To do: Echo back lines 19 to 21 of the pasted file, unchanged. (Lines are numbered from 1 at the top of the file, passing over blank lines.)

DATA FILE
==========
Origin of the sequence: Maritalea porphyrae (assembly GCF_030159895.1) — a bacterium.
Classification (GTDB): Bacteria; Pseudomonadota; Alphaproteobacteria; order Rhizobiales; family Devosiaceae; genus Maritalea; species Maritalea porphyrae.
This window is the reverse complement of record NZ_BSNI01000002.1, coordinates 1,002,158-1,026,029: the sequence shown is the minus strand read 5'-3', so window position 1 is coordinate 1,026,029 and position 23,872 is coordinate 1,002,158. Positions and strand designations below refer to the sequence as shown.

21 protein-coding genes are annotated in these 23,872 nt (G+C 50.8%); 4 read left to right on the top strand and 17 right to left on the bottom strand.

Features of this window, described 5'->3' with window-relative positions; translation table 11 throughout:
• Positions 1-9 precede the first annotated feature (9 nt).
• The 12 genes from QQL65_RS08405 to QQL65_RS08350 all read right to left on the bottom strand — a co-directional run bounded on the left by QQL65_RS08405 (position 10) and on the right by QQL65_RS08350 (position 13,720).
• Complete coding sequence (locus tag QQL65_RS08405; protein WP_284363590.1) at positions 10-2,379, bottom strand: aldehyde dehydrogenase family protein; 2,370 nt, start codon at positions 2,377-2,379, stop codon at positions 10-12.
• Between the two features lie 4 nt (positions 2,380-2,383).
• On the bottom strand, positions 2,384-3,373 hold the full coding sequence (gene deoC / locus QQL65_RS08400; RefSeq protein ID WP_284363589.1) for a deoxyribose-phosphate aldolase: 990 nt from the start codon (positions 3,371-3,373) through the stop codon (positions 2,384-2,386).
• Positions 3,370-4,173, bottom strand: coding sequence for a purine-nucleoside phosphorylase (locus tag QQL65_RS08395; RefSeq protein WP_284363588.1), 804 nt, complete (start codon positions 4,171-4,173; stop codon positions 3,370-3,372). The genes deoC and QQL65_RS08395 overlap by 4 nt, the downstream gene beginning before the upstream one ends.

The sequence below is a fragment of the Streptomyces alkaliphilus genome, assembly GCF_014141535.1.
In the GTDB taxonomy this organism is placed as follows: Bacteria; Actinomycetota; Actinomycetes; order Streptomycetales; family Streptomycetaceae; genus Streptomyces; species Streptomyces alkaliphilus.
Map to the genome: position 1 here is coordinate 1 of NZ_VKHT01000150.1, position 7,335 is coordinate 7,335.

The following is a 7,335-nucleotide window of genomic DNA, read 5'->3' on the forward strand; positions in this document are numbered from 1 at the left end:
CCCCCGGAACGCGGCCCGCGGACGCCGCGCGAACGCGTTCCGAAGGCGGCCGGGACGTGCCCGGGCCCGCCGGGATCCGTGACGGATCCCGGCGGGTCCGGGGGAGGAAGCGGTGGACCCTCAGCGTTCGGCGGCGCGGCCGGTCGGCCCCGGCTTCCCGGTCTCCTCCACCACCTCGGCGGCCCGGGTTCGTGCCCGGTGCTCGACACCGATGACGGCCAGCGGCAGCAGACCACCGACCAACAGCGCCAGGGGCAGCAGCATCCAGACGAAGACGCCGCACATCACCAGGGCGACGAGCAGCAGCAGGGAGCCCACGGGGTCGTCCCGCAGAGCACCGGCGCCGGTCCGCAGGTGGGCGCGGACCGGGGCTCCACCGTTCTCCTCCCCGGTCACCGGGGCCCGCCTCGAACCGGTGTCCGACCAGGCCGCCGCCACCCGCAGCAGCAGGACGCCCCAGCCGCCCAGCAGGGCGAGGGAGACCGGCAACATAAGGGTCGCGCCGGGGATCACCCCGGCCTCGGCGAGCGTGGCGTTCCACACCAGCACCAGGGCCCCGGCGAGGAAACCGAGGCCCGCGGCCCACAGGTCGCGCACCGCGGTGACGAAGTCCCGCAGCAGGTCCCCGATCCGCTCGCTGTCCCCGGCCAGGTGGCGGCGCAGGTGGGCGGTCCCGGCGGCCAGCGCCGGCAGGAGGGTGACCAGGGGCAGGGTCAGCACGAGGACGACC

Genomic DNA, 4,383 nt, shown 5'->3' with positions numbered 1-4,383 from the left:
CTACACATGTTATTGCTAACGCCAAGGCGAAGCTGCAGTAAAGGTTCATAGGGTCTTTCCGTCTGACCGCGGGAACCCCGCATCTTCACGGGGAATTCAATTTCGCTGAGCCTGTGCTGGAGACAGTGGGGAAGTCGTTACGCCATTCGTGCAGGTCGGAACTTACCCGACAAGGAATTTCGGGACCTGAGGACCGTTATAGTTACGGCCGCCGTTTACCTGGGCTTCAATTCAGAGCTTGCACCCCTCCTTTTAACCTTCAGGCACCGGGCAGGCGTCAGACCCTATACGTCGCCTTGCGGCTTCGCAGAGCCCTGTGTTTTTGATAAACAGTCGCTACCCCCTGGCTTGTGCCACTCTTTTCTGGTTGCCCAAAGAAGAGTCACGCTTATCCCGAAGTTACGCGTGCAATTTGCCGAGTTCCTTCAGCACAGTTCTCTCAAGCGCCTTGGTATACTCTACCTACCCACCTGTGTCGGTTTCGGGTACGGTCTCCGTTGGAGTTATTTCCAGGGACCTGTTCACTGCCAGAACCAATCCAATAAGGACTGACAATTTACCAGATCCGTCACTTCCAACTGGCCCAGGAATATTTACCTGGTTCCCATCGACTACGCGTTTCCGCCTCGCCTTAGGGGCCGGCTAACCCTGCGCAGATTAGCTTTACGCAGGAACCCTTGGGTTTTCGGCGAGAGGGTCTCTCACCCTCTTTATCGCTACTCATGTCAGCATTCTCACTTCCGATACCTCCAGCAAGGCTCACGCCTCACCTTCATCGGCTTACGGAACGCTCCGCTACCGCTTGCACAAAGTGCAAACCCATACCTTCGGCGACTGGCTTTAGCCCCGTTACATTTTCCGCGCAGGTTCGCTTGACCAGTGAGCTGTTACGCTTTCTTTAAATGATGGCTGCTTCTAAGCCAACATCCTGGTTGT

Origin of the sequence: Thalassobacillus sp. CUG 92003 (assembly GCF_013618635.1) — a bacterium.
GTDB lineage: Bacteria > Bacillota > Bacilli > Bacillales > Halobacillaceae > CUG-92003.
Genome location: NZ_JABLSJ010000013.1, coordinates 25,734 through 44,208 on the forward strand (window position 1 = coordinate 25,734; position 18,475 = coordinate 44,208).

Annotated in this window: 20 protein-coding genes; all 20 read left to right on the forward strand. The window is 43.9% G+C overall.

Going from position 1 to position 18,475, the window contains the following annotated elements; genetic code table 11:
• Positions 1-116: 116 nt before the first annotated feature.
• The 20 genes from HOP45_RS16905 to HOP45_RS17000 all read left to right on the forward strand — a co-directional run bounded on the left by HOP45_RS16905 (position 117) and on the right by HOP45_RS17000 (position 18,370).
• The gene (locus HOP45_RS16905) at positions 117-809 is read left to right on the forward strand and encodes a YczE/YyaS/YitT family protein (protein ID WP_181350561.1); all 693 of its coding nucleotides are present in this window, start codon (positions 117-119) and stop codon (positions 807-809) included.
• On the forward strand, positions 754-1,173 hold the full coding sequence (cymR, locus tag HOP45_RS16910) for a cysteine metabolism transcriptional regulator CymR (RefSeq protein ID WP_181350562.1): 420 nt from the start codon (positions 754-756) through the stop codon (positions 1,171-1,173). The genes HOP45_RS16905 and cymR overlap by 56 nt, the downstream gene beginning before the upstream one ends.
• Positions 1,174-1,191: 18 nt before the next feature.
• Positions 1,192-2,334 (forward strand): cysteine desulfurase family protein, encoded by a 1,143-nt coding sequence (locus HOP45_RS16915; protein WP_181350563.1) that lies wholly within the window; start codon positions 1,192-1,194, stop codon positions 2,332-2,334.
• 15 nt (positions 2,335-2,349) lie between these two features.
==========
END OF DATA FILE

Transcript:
Origin of the sequence: Thalassobacillus sp. CUG 92003 (assembly GCF_013618635.1) — a bacterium.
GTDB lineage: Bacteria > Bacillota > Bacilli > Bacillales > Halobacillaceae > CUG-92003.
Genome location: NZ_JABLSJ010000013.1, coordinates 25,734 through 44,208 on the forward strand (window position 1 = coordinate 25,734; position 18,475 = coordinate 44,208).